I think it is a misunderstanding of the nature of humans that achievements in higher education somehow reflect the level of someone's intelligence rather than the level of that person's ability to apply themselves in academic situations. The professor in your hypothetical conversation is suffering from a superiority complex because he doesn't understand that the fisherman can have a rich and rewarding life without access to all the knowledge that he has. This superiority complex is common where I'm from because people make an assumption that their university qualification makes them smarter than someone without a formal education. The oddity of this is that to some extent the ability to attend university is dependant on your ability to pay for it. So should we judge a persons intelligence by their wealth or academic success when you can be extremely intelligent without either wealth or academic success.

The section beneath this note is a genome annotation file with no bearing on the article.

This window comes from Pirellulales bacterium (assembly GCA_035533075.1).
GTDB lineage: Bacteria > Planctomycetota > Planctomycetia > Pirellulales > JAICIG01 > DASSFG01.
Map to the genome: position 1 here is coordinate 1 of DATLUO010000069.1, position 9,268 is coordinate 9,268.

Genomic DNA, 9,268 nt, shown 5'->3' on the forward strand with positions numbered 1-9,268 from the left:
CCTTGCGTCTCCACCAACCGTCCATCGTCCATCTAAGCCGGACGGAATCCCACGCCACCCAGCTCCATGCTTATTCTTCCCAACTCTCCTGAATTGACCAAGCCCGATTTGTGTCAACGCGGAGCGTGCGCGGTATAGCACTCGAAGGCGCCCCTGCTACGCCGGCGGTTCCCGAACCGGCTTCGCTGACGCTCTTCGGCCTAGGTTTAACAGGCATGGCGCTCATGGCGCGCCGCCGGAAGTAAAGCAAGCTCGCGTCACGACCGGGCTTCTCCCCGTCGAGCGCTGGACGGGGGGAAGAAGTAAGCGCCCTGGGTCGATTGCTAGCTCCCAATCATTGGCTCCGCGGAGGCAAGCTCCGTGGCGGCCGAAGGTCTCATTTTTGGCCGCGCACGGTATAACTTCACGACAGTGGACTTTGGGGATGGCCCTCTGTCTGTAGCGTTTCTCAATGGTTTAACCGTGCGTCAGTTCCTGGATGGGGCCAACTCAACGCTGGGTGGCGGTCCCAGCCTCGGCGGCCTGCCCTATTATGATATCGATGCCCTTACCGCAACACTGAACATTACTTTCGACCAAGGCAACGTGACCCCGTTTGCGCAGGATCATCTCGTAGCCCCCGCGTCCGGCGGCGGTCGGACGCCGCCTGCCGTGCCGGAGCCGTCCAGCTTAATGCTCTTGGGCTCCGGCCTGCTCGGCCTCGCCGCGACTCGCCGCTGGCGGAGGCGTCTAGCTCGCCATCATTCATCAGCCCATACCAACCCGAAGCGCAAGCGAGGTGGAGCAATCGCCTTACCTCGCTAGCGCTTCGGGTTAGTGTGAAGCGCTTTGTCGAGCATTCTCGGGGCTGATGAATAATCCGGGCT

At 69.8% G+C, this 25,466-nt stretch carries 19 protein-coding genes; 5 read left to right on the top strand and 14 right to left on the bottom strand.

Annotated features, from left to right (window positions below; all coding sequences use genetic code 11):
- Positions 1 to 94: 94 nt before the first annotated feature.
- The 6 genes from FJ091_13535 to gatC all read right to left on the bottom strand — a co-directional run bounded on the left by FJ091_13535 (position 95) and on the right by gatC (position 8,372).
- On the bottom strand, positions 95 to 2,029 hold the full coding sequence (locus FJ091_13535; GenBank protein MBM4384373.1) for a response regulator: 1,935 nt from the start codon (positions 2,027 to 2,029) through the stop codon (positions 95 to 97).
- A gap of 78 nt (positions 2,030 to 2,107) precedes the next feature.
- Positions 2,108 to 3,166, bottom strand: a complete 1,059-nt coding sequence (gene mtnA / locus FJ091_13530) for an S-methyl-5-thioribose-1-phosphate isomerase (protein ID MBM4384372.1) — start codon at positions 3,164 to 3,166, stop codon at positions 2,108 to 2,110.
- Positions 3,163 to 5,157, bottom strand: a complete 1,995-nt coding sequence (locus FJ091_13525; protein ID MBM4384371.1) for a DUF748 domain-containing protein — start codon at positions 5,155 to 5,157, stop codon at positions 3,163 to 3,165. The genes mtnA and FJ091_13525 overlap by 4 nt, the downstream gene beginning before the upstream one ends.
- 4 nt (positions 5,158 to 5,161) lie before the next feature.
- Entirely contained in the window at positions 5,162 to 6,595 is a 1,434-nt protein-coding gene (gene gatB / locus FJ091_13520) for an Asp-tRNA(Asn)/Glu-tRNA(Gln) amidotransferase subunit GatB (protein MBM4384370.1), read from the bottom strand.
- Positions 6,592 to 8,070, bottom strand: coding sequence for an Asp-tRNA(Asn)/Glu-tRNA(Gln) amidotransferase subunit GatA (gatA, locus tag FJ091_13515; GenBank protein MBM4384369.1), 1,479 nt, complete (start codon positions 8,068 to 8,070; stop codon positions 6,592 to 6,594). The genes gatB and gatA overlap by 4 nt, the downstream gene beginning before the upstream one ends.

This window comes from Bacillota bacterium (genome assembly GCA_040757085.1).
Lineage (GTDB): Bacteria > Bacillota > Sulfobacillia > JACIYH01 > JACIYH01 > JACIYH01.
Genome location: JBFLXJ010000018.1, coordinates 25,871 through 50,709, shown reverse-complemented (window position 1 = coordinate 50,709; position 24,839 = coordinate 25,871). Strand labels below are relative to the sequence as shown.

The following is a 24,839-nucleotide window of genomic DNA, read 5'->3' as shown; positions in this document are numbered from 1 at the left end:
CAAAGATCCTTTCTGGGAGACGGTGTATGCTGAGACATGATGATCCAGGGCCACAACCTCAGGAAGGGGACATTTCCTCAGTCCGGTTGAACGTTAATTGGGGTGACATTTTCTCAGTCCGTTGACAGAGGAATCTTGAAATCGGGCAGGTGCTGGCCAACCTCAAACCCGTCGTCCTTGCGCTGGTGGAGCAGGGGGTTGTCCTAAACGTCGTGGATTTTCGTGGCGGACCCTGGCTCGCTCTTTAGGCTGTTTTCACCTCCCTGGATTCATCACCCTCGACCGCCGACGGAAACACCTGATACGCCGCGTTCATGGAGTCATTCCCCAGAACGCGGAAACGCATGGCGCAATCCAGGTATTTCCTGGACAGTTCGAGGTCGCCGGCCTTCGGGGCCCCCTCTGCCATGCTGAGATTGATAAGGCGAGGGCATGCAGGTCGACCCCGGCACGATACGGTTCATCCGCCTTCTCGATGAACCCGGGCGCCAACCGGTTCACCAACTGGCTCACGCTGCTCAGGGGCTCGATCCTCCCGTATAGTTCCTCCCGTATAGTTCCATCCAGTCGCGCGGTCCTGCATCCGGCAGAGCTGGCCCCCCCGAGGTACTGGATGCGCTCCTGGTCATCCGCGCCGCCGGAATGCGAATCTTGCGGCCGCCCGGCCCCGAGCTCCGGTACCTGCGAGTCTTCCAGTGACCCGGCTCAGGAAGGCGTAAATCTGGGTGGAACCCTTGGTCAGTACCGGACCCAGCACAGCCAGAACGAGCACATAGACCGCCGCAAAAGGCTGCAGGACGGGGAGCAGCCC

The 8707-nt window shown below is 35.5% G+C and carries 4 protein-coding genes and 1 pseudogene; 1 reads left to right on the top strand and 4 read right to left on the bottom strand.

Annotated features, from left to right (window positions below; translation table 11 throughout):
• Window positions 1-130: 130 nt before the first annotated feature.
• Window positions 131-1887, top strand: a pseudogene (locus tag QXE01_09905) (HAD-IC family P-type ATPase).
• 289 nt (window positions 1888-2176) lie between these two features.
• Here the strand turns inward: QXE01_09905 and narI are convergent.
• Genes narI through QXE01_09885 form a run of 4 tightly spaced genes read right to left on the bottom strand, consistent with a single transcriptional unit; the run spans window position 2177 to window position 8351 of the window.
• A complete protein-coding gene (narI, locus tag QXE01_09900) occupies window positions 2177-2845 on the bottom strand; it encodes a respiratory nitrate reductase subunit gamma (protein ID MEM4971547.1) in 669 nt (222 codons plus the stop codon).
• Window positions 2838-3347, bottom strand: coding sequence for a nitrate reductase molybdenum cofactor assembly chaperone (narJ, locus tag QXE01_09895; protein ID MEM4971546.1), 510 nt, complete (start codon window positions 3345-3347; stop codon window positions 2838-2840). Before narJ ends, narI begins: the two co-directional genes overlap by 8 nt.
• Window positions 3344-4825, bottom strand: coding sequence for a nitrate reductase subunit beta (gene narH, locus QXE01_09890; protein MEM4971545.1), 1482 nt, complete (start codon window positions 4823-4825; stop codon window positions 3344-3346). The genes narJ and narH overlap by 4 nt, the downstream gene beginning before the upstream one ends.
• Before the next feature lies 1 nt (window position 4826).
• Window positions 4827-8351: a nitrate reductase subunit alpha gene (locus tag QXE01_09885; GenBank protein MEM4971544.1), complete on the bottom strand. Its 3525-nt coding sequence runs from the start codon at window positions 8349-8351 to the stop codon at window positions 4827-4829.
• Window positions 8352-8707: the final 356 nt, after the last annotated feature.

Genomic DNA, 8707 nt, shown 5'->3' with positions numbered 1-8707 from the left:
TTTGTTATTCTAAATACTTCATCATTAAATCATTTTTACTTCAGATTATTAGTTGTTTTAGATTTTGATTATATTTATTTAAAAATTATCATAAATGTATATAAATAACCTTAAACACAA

I think that the fisherman without education understands perfectly well the highly educated now deceased professor. The fisherman is probably watching the sunset over the beach, smoking a Gauloises and chuckling to himself thinking, “who's the smart one now?”
The book"Flowers for Algernon" is about a happy but stupid person who receives an operation that makes him much smarter. However, his increased intelligence makes him become less kind and less happy. There are similar ideas in Daoism. However, in modern America, this doesn't seem to be the case. There are a few high-paid professions, like doctors and lawyers, which have a high suicide rate. However, in general, the more education you receive, the less likely you are to commit suicide.
So, a worthless liberal-arts degree can quite literally save your life.